Auditors waited an average of 2 minutes to speak with assistors.  However, on 1 occasion, an auditor waited more than 10 minutes.  The 2-minute average wait time was consistent with 2007 Filing Season results; the IRS reported the average wait time for all tax law calls was just over 4 minutes.

Of the 124 million individual taxpayers who filed tax returns during Tax Year 2006, more than 88 million received refunds.  When calling the Toll‑Free Telephone Assistance Line, taxpayers hear menu choices in English or Spanish and may choose to listen to automated services or speak to a live assistor.

Taxpayers can locate the Toll-Free Telephone Assistance Line number using several sources, including local telephone books, the 2006 U.S. Individual Income Tax Return (Form 1040) Instructions, Your Federal Income Tax (IRS Publication 17), and IRS.gov.  They can call the Toll-Free Telephone Assistance Line between 7:00 a.m. and 10:00 p.m. local time.  When calling, taxpayers are given the option to hear menu choices in English or Spanish.  In addition, they may choose to listen to automated services or speak to a live assistor.

Although auditors did not experience long periods on hold, taxpayers hear only music while waiting to speak to assistors and are not advised of wait time.  The IRS is looking into providing information on new tax laws or upcoming filing deadlines or dates while taxpayers are on hold.  In addition, it has requested funding in Fiscal Year 2008 to provide taxpayers with a real-time message informing them about their expected wait time, which should allow them to make more informed decisions based on the nature of their calls.

To answer tax law questions, assistors ask a series of questions, called probing questions, to ensure they receive enough information to provide complete and accurate answers.  At times, a taxpayer may find the questions burdensome and time consuming, but tax laws often have many exceptions and subtleties that require a thorough knowledge of the tax situation before an assistor can provide an accurate answer.

Based on auditors’ experiences, the Toll-Free Telephone Assistance Line provided good service for taxpayers who need tax law questions answered quickly–especially after normal business hours.  Without leaving the comfort of their homes, taxpayers can receive help from assistors specifically trained to answer their simple or complex tax law questions.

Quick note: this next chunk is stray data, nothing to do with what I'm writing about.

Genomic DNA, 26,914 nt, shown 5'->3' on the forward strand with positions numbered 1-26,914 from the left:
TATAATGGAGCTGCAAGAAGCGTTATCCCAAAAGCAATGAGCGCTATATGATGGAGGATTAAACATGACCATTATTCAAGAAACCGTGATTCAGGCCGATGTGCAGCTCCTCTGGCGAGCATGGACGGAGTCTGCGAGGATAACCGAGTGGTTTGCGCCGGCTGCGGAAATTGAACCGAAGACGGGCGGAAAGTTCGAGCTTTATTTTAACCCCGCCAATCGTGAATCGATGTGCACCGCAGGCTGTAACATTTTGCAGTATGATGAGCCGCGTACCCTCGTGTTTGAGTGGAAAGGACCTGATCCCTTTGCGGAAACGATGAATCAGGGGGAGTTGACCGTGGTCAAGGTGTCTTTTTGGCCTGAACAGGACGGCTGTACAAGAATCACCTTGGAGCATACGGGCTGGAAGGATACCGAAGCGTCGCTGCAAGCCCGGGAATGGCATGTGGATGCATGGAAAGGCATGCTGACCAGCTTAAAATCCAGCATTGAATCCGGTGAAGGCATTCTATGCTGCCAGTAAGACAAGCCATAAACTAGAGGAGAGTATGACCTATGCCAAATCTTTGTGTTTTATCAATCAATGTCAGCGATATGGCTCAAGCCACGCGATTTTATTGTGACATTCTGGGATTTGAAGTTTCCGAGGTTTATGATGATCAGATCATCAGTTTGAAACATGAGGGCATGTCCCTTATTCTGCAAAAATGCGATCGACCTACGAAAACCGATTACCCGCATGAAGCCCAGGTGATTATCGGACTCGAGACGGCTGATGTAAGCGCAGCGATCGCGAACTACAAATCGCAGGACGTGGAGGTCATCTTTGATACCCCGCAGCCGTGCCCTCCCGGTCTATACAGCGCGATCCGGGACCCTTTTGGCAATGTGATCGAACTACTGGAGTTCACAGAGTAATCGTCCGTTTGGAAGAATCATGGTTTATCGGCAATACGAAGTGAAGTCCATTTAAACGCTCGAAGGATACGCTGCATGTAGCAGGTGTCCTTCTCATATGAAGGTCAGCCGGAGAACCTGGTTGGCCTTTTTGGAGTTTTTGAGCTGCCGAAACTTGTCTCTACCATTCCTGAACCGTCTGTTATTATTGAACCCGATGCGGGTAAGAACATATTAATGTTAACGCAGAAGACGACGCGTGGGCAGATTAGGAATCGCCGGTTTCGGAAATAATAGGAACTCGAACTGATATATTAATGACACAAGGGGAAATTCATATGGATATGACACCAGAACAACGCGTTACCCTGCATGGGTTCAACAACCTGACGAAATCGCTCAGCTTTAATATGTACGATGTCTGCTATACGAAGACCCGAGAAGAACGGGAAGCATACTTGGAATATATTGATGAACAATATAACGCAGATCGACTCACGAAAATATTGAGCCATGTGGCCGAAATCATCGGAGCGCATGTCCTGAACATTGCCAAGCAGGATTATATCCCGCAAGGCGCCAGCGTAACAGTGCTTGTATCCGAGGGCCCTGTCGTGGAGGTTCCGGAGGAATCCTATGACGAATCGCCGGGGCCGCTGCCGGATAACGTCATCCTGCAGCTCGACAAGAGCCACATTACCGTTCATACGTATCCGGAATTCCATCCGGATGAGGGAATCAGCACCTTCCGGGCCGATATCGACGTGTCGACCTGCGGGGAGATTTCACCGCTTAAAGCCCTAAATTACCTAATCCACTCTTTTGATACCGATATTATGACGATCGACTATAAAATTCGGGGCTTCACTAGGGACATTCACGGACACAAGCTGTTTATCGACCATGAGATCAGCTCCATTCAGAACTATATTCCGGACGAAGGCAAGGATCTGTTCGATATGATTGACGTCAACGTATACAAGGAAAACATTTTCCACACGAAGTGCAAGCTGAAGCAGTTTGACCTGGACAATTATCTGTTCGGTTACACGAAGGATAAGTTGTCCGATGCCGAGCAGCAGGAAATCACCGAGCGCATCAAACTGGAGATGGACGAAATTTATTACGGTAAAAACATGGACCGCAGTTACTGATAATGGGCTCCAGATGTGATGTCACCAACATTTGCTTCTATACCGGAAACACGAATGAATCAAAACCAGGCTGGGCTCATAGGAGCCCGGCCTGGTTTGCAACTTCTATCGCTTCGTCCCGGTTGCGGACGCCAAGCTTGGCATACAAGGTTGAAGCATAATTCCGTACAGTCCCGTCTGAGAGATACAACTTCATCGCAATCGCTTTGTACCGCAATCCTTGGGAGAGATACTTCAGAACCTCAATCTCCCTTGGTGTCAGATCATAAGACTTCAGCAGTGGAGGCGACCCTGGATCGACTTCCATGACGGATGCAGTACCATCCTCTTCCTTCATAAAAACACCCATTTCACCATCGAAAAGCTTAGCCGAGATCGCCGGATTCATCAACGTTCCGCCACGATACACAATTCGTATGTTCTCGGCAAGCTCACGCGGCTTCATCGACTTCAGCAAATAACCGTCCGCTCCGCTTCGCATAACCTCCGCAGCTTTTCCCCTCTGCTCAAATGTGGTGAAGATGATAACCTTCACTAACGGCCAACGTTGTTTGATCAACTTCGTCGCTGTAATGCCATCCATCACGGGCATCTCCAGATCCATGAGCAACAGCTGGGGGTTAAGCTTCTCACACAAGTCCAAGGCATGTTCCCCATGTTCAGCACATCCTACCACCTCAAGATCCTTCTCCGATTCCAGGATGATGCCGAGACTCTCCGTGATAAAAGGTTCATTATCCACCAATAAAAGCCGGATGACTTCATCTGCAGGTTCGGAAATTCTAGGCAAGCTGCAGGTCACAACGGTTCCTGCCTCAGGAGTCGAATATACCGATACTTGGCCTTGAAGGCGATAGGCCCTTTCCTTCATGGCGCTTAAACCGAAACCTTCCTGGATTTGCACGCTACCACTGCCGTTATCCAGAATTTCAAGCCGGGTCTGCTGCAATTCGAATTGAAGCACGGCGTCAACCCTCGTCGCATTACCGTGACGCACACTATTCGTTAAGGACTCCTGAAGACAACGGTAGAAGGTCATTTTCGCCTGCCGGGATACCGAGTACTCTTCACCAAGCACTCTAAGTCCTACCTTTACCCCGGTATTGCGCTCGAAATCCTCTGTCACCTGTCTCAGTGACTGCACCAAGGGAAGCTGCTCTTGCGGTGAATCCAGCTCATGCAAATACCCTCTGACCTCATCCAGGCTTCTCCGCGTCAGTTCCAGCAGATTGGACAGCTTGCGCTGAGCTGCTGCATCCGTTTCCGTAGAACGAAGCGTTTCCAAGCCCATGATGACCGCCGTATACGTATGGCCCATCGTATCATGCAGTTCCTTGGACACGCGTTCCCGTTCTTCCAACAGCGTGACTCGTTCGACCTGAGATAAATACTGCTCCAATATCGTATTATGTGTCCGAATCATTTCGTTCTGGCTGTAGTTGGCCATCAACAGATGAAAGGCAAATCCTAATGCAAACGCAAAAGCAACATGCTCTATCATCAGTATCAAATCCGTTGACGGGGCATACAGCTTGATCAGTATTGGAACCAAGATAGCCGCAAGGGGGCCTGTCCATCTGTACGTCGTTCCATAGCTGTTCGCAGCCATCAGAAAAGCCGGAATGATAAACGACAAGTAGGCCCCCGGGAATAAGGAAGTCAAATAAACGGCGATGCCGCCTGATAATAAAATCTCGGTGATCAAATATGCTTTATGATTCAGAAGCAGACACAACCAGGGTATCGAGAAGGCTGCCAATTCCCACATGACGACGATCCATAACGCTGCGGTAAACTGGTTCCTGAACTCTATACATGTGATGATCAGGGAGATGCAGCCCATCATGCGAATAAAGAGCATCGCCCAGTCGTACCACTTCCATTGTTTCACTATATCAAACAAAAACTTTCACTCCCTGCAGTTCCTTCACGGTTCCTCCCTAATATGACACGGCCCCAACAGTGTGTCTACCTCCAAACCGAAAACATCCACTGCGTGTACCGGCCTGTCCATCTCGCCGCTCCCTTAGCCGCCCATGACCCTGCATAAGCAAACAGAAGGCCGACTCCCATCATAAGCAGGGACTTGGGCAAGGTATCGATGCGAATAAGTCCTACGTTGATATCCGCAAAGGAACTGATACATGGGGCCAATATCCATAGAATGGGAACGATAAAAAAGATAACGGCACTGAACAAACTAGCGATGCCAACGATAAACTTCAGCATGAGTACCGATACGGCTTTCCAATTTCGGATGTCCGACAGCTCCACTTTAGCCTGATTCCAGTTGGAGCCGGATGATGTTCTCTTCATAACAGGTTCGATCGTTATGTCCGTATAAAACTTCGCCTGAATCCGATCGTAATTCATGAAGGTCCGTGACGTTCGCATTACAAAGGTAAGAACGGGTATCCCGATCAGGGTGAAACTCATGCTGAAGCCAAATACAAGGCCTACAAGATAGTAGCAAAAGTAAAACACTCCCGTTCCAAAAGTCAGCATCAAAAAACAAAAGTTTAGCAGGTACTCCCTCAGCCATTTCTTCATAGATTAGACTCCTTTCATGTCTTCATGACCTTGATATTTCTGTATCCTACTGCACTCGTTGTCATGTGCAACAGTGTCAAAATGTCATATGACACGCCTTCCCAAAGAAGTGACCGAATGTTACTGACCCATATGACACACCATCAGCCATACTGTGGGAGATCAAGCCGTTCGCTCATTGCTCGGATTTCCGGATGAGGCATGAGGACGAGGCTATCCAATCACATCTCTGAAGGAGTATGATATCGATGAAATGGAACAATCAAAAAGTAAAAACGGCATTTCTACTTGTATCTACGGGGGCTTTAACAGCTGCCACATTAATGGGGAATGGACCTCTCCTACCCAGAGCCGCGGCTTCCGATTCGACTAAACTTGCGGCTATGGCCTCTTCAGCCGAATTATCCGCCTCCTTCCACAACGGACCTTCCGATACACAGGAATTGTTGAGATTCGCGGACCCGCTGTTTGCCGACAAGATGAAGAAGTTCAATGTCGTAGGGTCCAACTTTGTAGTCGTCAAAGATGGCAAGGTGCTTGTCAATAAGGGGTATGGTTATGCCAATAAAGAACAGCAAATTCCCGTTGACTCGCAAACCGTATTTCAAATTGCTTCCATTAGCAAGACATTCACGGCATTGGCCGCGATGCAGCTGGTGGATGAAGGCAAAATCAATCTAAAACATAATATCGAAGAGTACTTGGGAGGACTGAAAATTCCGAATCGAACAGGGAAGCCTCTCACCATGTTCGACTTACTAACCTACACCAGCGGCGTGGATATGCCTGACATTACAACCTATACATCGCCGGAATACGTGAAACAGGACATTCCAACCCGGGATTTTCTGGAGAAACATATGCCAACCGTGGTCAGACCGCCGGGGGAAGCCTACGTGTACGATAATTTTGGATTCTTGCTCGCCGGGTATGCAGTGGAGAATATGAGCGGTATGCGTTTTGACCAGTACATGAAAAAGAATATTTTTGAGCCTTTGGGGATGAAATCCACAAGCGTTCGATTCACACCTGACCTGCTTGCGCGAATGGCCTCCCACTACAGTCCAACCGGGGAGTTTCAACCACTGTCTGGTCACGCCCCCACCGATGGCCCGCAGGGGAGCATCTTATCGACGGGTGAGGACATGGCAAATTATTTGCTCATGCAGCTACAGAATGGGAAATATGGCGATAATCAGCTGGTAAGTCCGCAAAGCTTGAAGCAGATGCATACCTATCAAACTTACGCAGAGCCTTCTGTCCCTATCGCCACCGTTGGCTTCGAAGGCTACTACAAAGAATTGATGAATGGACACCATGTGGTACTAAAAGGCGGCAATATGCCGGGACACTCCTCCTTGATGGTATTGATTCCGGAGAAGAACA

Taxpayer Assistance Center assistors usually provided correct answers, but the tax law questions they are trained to answer are limited

Auditors visited 18 Taxpayer Assistance Centers to ask tax law questions.  The assistors were professional and, like the Toll-Free Telephone Line assistors, asked questions to ensure they received enough information to answer the auditors’ questions completely and accurately.  Auditors waited an average of 38 minutes to receive assistance,  including 4 of 18 visits during which the wait time exceeded 1 hour.

Auditors obtained the information they needed to correctly prepare 15 (83 percent) of 18 tax returns.  For 1 (6 percent) of the 18 questions, the auditor received an incorrect answer and would have been unable to prepare a correct tax return.  Had the tax return been filed, tax would have been underpaid by $520.  For the remaining 2 (11 percent) questions, assistors did not provide answers to the tax law questions.  Instead, they advised the auditors to research IRS publications to obtain answers to the questions.[9]

·         One assistor advised the auditor that the answer to the tax law question could be found in a specific IRS publication and that the auditor’s research would probably be better than having the assistor state the answer. 

·         Another assistor advised the auditor that an answer to the question could not be given because the assistor did not have access to the current IRS publication.

Taxpayer Assistance Center assistors must use the required tools to ask all the probing questions outlined and answer tax law questions but only on topics for which they have been trained.  Unnecessary burden and frustration result when taxpayers travel to a Taxpayer Assistance Center, wait to be assisted, and are not provided answers to their tax law questions.

Auditors were able to easily identify the addresses and hours of operation for the Taxpayer Assistance Centers by visiting IRS.gov.  However, IRS.gov does not provide details on the scope of tax law assistance provided at the Taxpayer Assistance Centers, which is limited to less complex tax topics.

Taxpayers can use several sources to easily locate Taxpayer Assistance Centers and identify their hours of operation

Taxpayers wishing to visit a local Taxpayer Assistance Center can locate it by accessing IRS.gov and following links to the “Contact My Local Office” webpage.  Once there, taxpayers are advised they can locate a Taxpayer Assistance Center in one of two ways:

1.      To view a list of all Taxpayer Assistance Centers in a State, taxpayers can click on the map (as shown in Figure 3) or the State links provided by the web site.  When taxpayers click on a State, the link takes them to a list of all Taxpayer Assistance Centers in that State and shows their addresses, hours of operation (usually between 8:30 a.m. and 4:30 p.m. local time), telephone numbers, and a link to services provided.  Overall, auditors followed these steps and found it easy to locate the Taxpayer Assistance Centers they visited. 

Figure 3:  IRS.gov Navigation Map for Locating Taxpayer Assistance Centers

Figure 3 was removed due to its size.  To see Figure 3, please go to the Adobe PDF version of the report on the TIGTA Public Web Page.